PAW PAW — A Van Buren County commissioner who had originally favored closing the South Haven courthouse said he now agrees with a commissioner who wants to keep it open.
“I just want you to know I’m taking what you said to heart,” Commissioner Randall Peat told Commissioner Gail Patterson-Gladney, who represents the South Haven area.
Last month Peat came out in favor of a tentative plan to close that office, plus sell the Paw Paw Administration and Land Management Building across from the historic courthouse and construct a new office building in the parking lot east of the courthouse. Peat said at the time: “I just want to do it once, do it right, spend what we need to spend, and move on.”
However, Commissioner Gail Patterson-Gladney is firmly opposed to closing the South Haven courthouse. Peat said this week he had considered her arguments.
“Gail has provided some additional input on that and she has talked to some of the leaders over that and, as you might expect, they are not in favor of closing the South Haven facility,” Peat said.
Peat said he has no problem leaving such a decision up to a future board, but still favors a Paw Paw building that can accommodate South Haven staff if such a decision is made.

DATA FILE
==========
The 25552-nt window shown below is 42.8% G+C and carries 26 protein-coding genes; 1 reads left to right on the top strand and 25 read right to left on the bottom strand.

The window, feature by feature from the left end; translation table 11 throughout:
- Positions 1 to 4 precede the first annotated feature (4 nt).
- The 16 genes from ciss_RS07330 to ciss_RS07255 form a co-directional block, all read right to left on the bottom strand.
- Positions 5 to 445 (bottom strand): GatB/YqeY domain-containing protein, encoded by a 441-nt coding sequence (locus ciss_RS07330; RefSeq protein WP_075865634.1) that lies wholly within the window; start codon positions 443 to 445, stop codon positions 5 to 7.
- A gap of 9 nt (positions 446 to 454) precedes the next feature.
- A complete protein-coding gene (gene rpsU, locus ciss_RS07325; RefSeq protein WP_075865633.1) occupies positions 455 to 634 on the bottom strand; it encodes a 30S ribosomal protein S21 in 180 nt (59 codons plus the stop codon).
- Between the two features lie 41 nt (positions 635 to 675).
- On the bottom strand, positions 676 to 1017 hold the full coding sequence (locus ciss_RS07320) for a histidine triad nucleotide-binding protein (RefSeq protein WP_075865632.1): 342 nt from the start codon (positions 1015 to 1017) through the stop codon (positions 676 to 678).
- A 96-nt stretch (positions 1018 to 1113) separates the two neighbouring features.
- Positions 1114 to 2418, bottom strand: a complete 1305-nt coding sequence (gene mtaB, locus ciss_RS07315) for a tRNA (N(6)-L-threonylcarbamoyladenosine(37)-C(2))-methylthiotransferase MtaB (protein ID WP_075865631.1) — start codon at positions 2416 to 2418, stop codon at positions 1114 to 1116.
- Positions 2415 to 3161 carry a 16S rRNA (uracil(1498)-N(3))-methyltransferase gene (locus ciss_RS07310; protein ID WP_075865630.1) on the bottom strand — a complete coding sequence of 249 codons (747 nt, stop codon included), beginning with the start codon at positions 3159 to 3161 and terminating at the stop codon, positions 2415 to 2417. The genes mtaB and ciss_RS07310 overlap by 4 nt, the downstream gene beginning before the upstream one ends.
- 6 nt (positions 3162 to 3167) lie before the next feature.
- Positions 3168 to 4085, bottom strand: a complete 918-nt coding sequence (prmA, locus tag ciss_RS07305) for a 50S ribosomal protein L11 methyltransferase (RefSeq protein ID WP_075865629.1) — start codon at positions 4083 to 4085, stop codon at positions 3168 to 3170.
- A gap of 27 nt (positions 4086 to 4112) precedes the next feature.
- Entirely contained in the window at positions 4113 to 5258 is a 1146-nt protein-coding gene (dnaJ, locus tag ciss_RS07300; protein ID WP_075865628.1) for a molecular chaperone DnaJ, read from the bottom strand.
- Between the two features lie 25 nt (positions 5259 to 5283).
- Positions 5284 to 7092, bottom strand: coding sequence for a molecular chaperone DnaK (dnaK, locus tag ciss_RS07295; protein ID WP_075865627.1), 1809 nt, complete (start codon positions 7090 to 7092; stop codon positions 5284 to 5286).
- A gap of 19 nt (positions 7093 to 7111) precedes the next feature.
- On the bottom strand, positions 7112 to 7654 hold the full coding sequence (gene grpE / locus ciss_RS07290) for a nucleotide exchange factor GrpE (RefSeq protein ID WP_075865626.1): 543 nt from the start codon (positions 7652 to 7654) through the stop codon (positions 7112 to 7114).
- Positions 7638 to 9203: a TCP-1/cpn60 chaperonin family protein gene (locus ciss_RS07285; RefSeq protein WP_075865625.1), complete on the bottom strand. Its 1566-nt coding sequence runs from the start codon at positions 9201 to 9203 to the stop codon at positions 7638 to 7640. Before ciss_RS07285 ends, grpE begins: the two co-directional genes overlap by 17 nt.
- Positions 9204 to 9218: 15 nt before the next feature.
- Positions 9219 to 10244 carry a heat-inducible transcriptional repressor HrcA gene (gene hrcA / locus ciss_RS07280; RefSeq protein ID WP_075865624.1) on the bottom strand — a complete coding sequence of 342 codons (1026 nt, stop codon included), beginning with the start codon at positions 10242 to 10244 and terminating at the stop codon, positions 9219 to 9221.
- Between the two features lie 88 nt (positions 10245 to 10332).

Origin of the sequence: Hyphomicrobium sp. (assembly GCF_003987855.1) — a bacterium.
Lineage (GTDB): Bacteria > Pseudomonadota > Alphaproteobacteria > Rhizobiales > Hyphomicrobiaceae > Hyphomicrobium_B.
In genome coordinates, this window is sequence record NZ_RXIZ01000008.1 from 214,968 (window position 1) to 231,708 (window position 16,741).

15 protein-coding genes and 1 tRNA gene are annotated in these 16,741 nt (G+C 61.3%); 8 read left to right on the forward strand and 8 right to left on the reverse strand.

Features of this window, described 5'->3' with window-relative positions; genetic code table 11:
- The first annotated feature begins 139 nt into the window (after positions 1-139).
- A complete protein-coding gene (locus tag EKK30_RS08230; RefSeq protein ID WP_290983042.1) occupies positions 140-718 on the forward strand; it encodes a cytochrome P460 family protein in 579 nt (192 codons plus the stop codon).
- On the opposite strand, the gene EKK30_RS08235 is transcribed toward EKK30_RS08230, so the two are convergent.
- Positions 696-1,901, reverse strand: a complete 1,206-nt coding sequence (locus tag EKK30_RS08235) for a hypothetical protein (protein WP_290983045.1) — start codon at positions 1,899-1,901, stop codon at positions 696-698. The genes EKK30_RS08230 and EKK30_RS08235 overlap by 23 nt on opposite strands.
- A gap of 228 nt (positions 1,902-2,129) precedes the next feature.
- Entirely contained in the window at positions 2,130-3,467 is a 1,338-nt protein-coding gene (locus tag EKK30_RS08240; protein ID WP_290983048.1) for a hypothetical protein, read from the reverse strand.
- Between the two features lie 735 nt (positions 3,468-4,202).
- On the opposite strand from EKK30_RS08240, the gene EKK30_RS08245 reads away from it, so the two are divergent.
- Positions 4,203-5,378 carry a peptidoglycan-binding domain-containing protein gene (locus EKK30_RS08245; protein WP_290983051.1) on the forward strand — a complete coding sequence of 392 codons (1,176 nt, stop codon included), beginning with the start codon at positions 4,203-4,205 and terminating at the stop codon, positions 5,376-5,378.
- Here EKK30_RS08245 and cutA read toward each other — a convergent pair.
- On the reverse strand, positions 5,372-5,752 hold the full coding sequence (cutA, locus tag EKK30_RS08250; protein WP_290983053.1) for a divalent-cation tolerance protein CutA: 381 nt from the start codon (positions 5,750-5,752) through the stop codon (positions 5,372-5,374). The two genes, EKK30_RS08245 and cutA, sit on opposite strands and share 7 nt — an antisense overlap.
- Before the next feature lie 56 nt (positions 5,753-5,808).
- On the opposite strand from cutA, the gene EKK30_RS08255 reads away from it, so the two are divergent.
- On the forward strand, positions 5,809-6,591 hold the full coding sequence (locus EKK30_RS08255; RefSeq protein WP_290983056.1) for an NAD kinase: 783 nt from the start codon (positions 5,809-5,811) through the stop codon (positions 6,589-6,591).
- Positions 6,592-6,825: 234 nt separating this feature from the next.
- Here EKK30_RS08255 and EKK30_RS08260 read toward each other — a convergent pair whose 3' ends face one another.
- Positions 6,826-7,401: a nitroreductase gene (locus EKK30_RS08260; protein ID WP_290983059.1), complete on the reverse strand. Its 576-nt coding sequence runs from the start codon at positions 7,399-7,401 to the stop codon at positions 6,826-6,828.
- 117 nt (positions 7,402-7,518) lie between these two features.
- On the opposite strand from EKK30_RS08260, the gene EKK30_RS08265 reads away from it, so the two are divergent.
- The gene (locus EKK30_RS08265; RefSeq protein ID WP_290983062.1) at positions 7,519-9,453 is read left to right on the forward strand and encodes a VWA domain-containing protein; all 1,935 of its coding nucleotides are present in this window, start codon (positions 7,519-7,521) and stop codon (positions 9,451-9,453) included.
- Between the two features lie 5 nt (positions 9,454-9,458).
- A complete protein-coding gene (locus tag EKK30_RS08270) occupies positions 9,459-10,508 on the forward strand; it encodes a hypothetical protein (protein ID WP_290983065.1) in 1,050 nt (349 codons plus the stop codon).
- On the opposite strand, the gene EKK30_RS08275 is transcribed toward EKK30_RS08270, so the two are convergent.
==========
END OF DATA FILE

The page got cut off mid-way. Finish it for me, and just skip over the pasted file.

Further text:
“As long as the design incorporates those capabilities then I’m cool with not making a decision on South Haven,” Peat said.
Patterson-Gladney responded with, “I always think it’s good to have possibilities for future development.”
The discussion’s purpose at the last meeting was to generate a direction for a long-range facilities plan to expand office space and comply with the Americans with Disabilities Act. The plan’s goals include enhancing citizen access to services, improving safety and security, and moving employees out of basements. Basement offices now include the Friend of the Court, specialty courts and the State Probation/Parole office.
Closing the two buildings and constructing another next to the historic courthouse is just one of four options being examined. The other options are: keeping both those buildings but still constructing a new building, keep the South Haven courthouse but sell the administration building, plus construct a building next to the Paw Paw courthouse and incorporate the offices in the Administration building. The final option is to do none of these.
Cost estimates topped out at $35 million. No decisions have been made and the subject will be on future agendas.
In other matters, Court Administrator Frank Hardester told commissioners the county has been awarded a three-year, $750,000 grant for the Mental Health Court Program.
“This will dramatically expand the services,” Hardester told commissioners.
The money is coming from the U.S. Department of Justice under the Justice and Mental Health Collaboration Program.